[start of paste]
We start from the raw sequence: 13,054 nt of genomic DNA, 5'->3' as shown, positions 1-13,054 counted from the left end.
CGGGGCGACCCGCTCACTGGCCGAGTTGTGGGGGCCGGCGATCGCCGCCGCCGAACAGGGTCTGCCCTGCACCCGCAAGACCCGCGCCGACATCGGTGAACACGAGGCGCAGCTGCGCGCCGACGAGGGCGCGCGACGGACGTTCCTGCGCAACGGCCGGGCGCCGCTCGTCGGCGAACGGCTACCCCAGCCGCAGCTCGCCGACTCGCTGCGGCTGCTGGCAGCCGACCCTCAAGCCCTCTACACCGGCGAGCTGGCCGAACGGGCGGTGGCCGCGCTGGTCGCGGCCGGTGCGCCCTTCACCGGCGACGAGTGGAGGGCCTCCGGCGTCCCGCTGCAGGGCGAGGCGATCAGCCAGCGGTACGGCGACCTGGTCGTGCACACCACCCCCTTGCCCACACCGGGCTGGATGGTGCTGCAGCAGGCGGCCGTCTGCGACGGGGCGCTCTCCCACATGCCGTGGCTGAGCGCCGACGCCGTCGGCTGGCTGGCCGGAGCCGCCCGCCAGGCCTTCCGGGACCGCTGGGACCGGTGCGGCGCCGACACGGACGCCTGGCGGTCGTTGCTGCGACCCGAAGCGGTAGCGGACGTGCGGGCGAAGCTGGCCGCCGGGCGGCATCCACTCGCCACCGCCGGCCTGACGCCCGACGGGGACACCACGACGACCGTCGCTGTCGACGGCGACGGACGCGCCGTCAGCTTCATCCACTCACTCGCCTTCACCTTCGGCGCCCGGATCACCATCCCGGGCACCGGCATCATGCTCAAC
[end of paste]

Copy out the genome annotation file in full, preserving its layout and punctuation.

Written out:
We start from the raw sequence: 13,054 nt of genomic DNA, 5'->3' as shown, positions 1-13,054 counted from the left end.
CGGGGCGACCCGCTCACTGGCCGAGTTGTGGGGGCCGGCGATCGCCGCCGCCGAACAGGGTCTGCCCTGCACCCGCAAGACCCGCGCCGACATCGGTGAACACGAGGCGCAGCTGCGCGCCGACGAGGGCGCGCGACGGACGTTCCTGCGCAACGGCCGGGCGCCGCTCGTCGGCGAACGGCTACCCCAGCCGCAGCTCGCCGACTCGCTGCGGCTGCTGGCAGCCGACCCTCAAGCCCTCTACACCGGCGAGCTGGCCGAACGGGCGGTGGCCGCGCTGGTCGCGGCCGGTGCGCCCTTCACCGGCGACGAGTGGAGGGCCTCCGGCGTCCCGCTGCAGGGCGAGGCGATCAGCCAGCGGTACGGCGACCTGGTCGTGCACACCACCCCCTTGCCCACACCGGGCTGGATGGTGCTGCAGCAGGCGGCCGTCTGCGACGGGGCGCTCTCCCACATGCCGTGGCTGAGCGCCGACGCCGTCGGCTGGCTGGCCGGAGCCGCCCGCCAGGCCTTCCGGGACCGCTGGGACCGGTGCGGCGCCGACACGGACGCCTGGCGGTCGTTGCTGCGACCCGAAGCGGTAGCGGACGTGCGGGCGAAGCTGGCCGCCGGGCGGCATCCACTCGCCACCGCCGGCCTGACGCCCGACGGGGACACCACGACGACCGTCGCTGTCGACGGCGACGGACGCGCCGTCAGCTTCATCCACTCACTCGCCTTCACCTTCGGCGCCCGGATCACCATCCCGGGCACCGGCATCATGCTCAAC